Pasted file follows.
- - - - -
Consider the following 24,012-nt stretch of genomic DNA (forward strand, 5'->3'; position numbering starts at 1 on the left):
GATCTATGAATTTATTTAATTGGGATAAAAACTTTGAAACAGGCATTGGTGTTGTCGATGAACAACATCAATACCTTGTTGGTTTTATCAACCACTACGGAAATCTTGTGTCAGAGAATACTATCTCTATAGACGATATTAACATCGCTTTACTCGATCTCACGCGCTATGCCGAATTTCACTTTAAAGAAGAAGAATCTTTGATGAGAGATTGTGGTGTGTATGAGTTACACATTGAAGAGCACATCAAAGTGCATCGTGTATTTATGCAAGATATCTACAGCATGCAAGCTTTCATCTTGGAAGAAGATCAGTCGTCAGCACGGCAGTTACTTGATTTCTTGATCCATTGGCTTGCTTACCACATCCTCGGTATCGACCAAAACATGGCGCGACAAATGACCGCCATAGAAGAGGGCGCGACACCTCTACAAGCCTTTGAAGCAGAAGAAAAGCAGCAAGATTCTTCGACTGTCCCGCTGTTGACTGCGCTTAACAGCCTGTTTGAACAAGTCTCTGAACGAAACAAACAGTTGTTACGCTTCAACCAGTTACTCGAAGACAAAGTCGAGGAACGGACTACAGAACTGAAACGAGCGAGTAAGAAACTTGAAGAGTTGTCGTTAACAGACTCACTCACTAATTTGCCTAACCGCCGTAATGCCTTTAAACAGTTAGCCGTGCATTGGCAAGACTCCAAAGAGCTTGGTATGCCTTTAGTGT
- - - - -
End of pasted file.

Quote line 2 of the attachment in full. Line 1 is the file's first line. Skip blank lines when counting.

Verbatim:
GATCTATGAATTTATTTAATTGGGATAAAAACTTTGAAACAGGCATTGGTGTTGTCGATGAACAACATCAATACCTTGTTGGTTTTATCAACCACTACGGAAATCTTGTGTCAGAGAATACTATCTCTATAGACGATATTAACATCGCTTTACTCGATCTCACGCGCTATGCCGAATTTCACTTTAAAGAAGAAGAATCTTTGATGAGAGATTGTGGTGTGTATGAGTTACACATTGAAGAGCACATCAAAGTGCATCGTGTATTTATGCAAGATATCTACAGCATGCAAGCTTTCATCTTGGAAGAAGATCAGTCGTCAGCACGGCAGTTACTTGATTTCTTGATCCATTGGCTTGCTTACCACATCCTCGGTATCGACCAAAACATGGCGCGACAAATGACCGCCATAGAAGAGGGCGCGACACCTCTACAAGCCTTTGAAGCAGAAGAAAAGCAGCAAGATTCTTCGACTGTCCCGCTGTTGACTGCGCTTAACAGCCTGTTTGAACAAGTCTCTGAACGAAACAAACAGTTGTTACGCTTCAACCAGTTACTCGAAGACAAAGTCGAGGAACGGACTACAGAACTGAAACGAGCGAGTAAGAAACTTGAAGAGTTGTCGTTAACAGACTCACTCACTAATTTGCCTAACCGCCGTAATGCCTTTAAACAGTTAGCCGTGCATTGGCAAGACTCCAAAGAGCTTGGTATGCCTTTAGTGT